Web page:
For some, vacation means going to a resort on beloved sandy shores, for others, it may mean staying home and not answering the phone for a week.

To me, vacation means being confined to the car for too-long hours and watching the scenery change in between reading sessions and naps and rest stops.

It means parking your fanny at a picnic table at a rest area to eat peanut butter and jelly sandwiches that you put together out of the trunk of the car (because that’s where you have to keep the cooler because the kids have the backseat jam-packed).

It’s seeing something, a part of the country that is so different from your own neck of the woods, and buying post cards to send to the poor souls back home.

It’s the bickering that ensues from the days on end of too-close quarters and all that melting away in two shakes of a lamb’s tail when you stand as a family in front of some spectacular site.

Our family loves the outdoors, and our vacations reflect that.

Our travels mean that we pack more hiking boots than sandals, and more light-weight cargo pants than nice slacks (does anyone call nicer pants slacks anymore, or did I just do a little throwback to my beloved Granny?).

We’ve talked about cruises. We’ve talked about Disney World, and even LEGOLAND, but we always come back to the natural things that we can explore and at the end of the day, reminisce about over a campfire.

I love that. And I think it’s good for the kids, too.

Last year we were in South Dakota. In one day we did the touristy stuff – stood in front of Mount Rushmore, drove the loop in Custer State Park, and marveled at the Crazy Horse Memorial.

While those things were splendid and absolutely worth seeing, it was our four days in the Badlands where our family shared and bonded as we kept a vigilant watch for rattlesnakes, trudged through washed-smooth valleys, and climbed craggy peaks to take in a stunning view of protected grasslands that stuck with us all the most.

We tried to camp on that trip, but God had other plans for us. What the locals called a “normal” summer storm for the area, we regarded as rather mighty. And when the heavens were through unleashing, we took down our newly erected tents and promptly rented a cabin.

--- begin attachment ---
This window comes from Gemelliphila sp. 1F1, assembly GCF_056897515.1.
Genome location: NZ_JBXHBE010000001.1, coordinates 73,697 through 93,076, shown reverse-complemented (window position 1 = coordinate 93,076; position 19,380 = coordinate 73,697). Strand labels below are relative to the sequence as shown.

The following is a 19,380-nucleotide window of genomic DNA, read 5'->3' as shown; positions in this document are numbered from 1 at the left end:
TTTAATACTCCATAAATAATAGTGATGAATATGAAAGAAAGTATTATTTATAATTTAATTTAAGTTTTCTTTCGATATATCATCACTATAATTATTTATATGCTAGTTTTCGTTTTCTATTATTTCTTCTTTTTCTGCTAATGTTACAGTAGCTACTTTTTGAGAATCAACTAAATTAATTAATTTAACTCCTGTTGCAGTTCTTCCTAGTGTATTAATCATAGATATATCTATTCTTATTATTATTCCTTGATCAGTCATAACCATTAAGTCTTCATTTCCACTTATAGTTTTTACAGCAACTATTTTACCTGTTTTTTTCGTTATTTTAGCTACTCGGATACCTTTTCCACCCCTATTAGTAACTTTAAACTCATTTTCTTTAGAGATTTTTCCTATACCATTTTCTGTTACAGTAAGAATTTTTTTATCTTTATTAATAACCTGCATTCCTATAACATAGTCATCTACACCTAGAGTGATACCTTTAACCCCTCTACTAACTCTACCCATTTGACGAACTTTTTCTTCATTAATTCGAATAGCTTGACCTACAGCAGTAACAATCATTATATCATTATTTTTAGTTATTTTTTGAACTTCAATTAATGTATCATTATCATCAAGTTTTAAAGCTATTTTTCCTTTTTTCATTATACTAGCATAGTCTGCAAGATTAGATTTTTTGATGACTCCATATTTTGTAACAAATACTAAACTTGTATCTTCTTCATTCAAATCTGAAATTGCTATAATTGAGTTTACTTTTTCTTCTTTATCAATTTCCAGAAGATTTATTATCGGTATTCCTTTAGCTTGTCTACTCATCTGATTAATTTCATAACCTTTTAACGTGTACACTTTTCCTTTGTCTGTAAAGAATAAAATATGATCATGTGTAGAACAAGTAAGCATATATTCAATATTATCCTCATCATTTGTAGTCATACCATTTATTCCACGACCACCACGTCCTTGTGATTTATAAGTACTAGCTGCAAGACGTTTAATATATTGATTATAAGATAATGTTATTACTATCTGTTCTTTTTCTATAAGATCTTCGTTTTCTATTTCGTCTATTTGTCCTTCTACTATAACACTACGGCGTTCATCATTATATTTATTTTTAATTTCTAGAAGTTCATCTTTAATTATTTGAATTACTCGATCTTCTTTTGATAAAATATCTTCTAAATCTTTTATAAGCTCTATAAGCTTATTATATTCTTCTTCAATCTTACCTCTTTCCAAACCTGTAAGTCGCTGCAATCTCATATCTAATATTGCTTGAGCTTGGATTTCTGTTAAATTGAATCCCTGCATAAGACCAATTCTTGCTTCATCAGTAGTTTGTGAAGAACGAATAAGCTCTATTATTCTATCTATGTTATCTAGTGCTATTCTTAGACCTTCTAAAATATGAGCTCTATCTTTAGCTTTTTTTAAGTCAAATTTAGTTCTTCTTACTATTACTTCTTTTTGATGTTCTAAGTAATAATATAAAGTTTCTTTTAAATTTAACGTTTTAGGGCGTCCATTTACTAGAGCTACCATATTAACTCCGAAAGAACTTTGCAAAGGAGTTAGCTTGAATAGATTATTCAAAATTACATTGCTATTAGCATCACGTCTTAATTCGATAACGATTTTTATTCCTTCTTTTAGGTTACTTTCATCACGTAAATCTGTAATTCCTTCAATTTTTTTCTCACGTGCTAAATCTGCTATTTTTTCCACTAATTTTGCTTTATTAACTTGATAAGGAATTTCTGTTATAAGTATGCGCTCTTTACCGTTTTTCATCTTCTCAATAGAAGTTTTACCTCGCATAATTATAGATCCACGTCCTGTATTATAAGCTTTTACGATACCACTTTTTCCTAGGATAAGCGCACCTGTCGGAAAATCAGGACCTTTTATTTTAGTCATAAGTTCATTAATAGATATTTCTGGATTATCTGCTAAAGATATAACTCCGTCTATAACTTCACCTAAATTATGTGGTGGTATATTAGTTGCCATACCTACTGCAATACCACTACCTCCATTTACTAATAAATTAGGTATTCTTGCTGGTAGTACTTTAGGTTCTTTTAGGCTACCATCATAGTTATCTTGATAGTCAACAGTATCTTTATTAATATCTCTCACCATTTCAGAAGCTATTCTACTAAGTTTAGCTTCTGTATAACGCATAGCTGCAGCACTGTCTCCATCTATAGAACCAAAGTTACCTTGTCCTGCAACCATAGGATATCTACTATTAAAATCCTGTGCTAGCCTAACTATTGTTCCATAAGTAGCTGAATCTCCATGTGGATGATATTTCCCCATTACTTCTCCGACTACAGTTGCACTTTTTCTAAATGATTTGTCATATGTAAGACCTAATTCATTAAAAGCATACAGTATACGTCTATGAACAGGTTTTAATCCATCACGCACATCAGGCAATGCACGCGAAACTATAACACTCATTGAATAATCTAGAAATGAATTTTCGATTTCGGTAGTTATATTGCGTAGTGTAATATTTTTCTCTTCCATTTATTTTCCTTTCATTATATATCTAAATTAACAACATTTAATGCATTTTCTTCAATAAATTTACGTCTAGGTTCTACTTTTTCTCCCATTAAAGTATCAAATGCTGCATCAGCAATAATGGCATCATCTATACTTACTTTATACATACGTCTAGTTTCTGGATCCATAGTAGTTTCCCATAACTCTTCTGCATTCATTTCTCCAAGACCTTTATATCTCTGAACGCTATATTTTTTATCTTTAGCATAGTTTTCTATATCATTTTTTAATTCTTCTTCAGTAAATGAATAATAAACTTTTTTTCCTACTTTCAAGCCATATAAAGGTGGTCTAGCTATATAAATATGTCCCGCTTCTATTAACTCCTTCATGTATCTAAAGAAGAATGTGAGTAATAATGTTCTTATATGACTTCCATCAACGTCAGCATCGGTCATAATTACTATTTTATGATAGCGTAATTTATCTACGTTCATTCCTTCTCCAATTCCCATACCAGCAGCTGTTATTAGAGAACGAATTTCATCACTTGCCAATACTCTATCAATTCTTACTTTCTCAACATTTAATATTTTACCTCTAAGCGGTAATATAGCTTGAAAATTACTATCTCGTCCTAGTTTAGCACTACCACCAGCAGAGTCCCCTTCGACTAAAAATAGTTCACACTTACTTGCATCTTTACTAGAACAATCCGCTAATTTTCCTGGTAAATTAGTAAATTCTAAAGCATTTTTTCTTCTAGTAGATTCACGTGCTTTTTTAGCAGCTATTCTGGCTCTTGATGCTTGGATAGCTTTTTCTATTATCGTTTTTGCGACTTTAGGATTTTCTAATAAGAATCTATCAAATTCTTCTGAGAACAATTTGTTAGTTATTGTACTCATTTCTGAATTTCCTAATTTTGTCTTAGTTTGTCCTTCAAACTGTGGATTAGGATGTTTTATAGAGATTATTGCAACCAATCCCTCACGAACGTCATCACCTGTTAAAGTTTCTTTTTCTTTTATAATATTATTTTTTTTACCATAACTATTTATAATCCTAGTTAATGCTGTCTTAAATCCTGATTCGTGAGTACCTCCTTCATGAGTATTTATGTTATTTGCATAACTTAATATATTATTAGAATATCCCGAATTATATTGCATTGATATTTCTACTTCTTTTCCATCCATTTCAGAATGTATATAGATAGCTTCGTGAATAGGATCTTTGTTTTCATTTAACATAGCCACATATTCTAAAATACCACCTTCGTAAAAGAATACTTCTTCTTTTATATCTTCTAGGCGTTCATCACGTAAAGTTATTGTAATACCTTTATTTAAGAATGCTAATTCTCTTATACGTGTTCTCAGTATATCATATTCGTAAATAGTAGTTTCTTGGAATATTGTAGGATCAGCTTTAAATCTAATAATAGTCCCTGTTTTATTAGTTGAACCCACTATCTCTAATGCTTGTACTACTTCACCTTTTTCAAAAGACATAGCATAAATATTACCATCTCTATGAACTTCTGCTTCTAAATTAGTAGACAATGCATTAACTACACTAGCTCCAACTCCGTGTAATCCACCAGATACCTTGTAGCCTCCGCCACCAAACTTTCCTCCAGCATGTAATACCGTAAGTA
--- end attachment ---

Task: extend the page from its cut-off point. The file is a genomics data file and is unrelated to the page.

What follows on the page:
One of my enduring memories is the lonely sounds of coyotes in the wee hours of a South Dakota night as I made my way to the bathroom, all alone and wondering how secure I really was should a few of those animals decide to come onto the campgrounds.

You know, on that first night after hearing those coyotes yipping and howling, I sat in the dark on the porch swing of our cabin trying to find out from the all-knowing Google just what these canines might be up to. And as spooky and scary as it was in the dark, under all those stars, and hearing those calls from all directions, it was an encounter well worth having.

It’s something I would not have witnessed had we stayed in a hotel. And a lot of our experiences are tied to where we chose to lay our heads every night.

That’s what we like. And that’s what was in our thoughts as we planned this year’s vacation.

And we are doing the same thing this year, only without the tents, as we make our way through New England, and a little smidge of Canada. There’s something to be said for a sturdy rooftop above your head when you don’t quite know what a “normal” storm for the area you’re in brings.

When I was 13 years old, my younger cousin and I accompanied my maternal grandmother and our aunt on a road trip to California.

We dragged a pop-up camper with us across the country and back again. Gone for about a month, we stopped here and there along the way, and even spent a week in the Grand Canyon just hiking around and exploring.

That vacation has always stuck with me, and it wasn’t centered so much on a particular destination. Each place we stopped was a destination, and all those experiences have stayed with this girl.

Whatever vacation might mean to you, may you enjoy it, may you have safe travels, may you venture off the beaten path from time to time, and no matter what, may you take away with you those enduring memories.

Reach Angela Shepherd at 937-393-3456, ext. 1681, or on Twitter @wordyshepherd.